Given all the media and social sharing platforms, if you had to only rely on one source to share your professional craft, what source/platform would it be?

I think the value of word of mouth is still the most underrated advertising that’s out there if I had to go for one of them that’s the one I would choose.

As the founder of FoodieLife, what are a few qualities of a devoted foodie? How would you immediately recognize an impostor foodie?

Oh I think you can tell a real foodie by the excitement that you hear in their voice or see the expressions on their face when you start talking about food. Sometimes it’s the simple stuff like just talking about peanut butter and jelly. What kind of bread to put it on, what kind of jelly to get and how thick, how much crunch is there, and whether is it smooth. You start really getting the feel for how much somebody enjoys food when you listen to them talk about it

Keith, you were a co-creator on GrubOn TV and You Say Tomato. You Say Tomato takes the audience on a journey of discovery that celebrates the best of British and American cuisines. What did you learn about British cuisine and dining when working with your co-presenter David Gillespie? Is there anything American chefs and restaurateurs can learn from the British culture?

I think the biggest thing that I learned with David and Mark and the crew of GrubOn TV and You Say Tomato, was that we may have different names for the ingredients but most of the things are pretty common. We drink champagne to celebrate, we eat roast for Christmas, we like ice cream. It’s a ballpark you know, it’s these experiences that food creates for us that are the same across the board no matter what language or what country you’re from. While growing up, I found that very very fascinating and I don’t think that we really understand enough sometimes that food really is a huge vehicle for humanity to make many things happen especially when it comes down to the fundamental ability to relate to another human being and find something in common with that person across the table from you.

While you’re busy as a chef, entrepreneur, producer and storyteller, how do you keep yourself grounded day to day?

Day drinking. Laughing out loud, seriously it’s a skill, an acquired skill that I don’t have but the British could teach you that’s for sure. In all seriousness I think one of the things that I really enjoyed about Dave and Mark and seeing the British side of food was entrenched in their roots there. Their relationship to the memories in the taste experiences that came from the dishes that their parents made passed on from their grandparents made sure they had growing up are a really fundamental part of the cooking over there. I think the regional exploitation of what is available to you at that point in time is what you cook was a really neat thing and a great concept.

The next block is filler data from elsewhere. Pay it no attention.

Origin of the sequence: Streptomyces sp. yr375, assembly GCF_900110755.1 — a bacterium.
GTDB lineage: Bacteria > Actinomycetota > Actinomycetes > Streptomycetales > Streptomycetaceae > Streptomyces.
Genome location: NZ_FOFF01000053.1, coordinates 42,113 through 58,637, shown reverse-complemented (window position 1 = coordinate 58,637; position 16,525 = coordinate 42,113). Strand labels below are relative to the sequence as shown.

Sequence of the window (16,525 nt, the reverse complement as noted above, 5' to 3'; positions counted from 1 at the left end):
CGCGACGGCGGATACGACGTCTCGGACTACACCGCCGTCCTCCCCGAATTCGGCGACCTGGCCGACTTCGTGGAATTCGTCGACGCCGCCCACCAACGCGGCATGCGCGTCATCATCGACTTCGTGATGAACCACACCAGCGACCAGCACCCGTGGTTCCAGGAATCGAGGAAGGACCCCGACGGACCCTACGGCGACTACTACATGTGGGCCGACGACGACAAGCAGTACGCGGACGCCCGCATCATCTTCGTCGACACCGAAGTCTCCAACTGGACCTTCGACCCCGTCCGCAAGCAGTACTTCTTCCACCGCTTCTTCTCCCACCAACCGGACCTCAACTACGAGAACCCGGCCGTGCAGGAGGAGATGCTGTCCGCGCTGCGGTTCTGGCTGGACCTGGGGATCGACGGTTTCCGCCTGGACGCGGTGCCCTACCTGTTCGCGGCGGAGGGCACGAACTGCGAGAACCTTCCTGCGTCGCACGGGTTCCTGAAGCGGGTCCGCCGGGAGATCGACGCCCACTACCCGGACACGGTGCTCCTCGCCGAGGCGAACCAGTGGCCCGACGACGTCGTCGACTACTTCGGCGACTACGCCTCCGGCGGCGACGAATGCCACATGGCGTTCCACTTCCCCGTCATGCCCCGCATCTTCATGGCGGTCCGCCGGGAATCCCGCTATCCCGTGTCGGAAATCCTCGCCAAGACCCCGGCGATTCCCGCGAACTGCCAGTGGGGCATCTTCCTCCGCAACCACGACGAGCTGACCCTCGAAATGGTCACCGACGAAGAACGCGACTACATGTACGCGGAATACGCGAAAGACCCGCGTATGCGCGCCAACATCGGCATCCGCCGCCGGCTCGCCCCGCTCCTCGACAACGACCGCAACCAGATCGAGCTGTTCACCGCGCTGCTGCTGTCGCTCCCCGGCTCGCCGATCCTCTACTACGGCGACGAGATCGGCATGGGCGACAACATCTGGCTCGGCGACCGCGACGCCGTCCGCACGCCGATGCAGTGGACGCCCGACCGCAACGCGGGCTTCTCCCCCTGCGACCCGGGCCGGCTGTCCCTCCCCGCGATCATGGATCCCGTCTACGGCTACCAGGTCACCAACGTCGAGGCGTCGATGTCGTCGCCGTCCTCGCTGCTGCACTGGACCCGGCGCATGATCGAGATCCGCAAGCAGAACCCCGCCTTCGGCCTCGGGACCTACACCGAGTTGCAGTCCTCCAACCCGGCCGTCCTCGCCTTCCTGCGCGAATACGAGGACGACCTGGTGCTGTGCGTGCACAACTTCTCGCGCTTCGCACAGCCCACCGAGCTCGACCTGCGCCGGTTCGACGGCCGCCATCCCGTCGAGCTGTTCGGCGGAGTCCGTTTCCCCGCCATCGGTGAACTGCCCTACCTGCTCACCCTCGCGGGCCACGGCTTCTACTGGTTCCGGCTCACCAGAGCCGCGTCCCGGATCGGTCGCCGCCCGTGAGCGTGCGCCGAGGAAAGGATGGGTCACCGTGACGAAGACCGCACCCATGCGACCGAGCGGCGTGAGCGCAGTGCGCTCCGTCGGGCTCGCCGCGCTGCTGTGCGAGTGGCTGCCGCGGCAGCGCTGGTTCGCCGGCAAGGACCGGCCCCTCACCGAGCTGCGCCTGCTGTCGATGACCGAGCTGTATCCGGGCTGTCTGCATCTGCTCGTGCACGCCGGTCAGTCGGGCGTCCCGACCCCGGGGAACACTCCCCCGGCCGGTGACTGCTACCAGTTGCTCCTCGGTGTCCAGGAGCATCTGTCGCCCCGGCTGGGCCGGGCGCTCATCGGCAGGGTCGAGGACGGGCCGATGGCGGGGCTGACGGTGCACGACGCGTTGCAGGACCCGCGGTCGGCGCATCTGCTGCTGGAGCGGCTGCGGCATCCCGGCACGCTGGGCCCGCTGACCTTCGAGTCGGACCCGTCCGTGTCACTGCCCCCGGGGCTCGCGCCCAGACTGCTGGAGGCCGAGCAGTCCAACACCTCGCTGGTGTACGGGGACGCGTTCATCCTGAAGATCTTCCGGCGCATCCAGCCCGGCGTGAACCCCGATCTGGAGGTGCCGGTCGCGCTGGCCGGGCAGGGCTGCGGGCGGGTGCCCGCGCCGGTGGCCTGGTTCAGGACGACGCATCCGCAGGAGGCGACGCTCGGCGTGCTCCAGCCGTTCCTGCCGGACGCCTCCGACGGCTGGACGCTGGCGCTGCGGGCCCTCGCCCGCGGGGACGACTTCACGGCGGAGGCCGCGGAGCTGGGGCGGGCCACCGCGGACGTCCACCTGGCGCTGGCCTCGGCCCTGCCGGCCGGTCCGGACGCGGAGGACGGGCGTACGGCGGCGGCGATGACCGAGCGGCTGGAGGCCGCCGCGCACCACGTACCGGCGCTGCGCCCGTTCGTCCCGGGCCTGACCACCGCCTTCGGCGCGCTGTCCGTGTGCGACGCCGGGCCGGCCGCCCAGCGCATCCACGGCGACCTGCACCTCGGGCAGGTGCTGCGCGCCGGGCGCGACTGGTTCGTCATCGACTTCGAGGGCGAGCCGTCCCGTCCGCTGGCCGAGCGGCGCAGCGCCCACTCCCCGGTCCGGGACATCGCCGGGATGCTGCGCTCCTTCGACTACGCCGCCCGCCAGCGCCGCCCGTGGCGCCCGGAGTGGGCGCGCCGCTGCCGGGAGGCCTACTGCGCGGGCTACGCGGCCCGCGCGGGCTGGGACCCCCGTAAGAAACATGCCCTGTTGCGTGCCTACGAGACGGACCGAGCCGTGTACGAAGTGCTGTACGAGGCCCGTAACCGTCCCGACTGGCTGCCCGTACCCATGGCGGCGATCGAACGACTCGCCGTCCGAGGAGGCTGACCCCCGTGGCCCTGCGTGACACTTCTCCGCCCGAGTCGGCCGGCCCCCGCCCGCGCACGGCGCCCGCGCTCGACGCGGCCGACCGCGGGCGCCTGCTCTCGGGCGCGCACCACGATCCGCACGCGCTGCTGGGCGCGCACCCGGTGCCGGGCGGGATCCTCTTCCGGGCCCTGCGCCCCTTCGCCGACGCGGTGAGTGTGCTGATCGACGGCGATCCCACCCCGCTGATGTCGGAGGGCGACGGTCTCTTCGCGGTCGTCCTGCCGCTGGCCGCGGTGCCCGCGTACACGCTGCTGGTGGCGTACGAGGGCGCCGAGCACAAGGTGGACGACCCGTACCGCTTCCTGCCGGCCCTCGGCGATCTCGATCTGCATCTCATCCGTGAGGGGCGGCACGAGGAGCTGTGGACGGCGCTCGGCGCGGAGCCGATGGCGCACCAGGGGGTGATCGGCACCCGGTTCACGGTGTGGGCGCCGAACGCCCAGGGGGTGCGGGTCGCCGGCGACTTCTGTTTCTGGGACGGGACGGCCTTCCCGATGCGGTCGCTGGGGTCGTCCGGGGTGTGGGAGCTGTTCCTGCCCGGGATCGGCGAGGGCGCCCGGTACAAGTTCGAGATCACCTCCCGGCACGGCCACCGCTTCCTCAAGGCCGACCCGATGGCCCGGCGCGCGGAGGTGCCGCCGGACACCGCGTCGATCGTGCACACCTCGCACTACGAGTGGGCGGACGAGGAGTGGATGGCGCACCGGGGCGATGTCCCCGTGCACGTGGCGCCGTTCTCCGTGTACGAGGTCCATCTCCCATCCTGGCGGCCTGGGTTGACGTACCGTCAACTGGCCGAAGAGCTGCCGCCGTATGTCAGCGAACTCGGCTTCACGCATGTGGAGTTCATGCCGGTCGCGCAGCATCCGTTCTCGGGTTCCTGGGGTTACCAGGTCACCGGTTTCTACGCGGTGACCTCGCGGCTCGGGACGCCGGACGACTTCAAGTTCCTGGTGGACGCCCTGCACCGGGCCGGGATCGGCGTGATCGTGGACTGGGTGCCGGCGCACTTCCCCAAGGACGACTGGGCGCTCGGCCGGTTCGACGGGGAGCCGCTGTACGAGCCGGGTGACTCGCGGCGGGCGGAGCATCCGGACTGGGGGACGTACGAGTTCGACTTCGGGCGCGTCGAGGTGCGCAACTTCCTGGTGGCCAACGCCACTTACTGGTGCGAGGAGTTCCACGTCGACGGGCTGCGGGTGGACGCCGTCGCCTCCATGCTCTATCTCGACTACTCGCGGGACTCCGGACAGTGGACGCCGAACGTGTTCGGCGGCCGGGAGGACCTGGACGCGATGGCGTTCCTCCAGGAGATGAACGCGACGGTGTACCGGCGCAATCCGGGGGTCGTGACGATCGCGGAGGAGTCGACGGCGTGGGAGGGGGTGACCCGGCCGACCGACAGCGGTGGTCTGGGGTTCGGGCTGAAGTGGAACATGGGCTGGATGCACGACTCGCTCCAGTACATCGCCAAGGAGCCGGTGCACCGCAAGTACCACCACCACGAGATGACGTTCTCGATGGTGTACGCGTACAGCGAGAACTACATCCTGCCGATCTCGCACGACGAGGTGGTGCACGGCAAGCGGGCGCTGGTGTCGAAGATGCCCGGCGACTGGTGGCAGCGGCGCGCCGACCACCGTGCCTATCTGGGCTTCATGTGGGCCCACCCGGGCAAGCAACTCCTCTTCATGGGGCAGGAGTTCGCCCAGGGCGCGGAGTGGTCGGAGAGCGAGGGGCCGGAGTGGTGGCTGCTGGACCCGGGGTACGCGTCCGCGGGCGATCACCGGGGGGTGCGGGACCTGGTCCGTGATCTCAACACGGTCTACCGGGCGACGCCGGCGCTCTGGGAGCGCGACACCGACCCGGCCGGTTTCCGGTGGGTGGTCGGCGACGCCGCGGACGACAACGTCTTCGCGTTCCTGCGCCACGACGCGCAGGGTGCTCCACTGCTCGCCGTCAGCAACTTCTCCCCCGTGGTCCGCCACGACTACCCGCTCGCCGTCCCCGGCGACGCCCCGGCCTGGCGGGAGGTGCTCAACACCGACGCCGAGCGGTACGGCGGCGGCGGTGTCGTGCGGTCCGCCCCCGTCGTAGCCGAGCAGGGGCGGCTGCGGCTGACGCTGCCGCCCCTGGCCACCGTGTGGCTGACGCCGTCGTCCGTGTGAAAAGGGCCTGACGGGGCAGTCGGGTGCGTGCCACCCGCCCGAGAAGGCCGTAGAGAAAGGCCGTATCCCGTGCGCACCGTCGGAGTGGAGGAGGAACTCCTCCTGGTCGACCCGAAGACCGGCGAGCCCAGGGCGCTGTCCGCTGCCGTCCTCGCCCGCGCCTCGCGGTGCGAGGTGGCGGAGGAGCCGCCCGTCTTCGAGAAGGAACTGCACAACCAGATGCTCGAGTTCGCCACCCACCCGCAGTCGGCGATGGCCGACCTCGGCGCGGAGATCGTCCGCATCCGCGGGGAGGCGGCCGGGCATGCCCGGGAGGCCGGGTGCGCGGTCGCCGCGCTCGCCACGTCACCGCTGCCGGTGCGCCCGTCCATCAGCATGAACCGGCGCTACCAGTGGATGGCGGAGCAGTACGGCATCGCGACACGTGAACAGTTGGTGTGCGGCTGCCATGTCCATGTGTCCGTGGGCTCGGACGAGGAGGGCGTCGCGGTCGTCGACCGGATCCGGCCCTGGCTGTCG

Do you have a morning ritual? How do you set the tone for the day?

Transcendental meditation at least 1x a day but I like to do it 2x to keep me grounded and thinking clearly.

My goal every morning is to strive to have at least an hour and a half to two hours to myself. I’ve always subscribed to if you can’t put time for yourself aside each day then how are you going to expect to put time aside for anybody else. My morning routine consists of usually some good reading, a paragraph or two of something spiritual or enlightening, then some transcendental meditation followed by some coffee and just sort of a slow breakfast. Throughout the years, my mornings were very fast and I have learned that slower mornings make me way better prepared for the day so that is what I strive to do.

Is there a book from the business, artistic or spiritual genre that you recommend audiences to read?

There are actually three books that I would suggest you read on just knowing business better as well as artistic and all spiritual. I think all three of those books fit in with these genres. The first one is the Four Agreements, which I think is just a fantastic book. The second one is A Course In Miracles which is a real good mind twist about how the ego really just needs to calm down. The last but not least I read a chapter of every morning and I think it’s just a great way to keep yourself grounded. It’s a good way to look at the energy that is everything, whatever you want to call it and I don’t even think you have to be Buddhist for the to mean something. Those are three books that every morning I try to read a piece of every morning.

Visit Chef Keith Hoffert @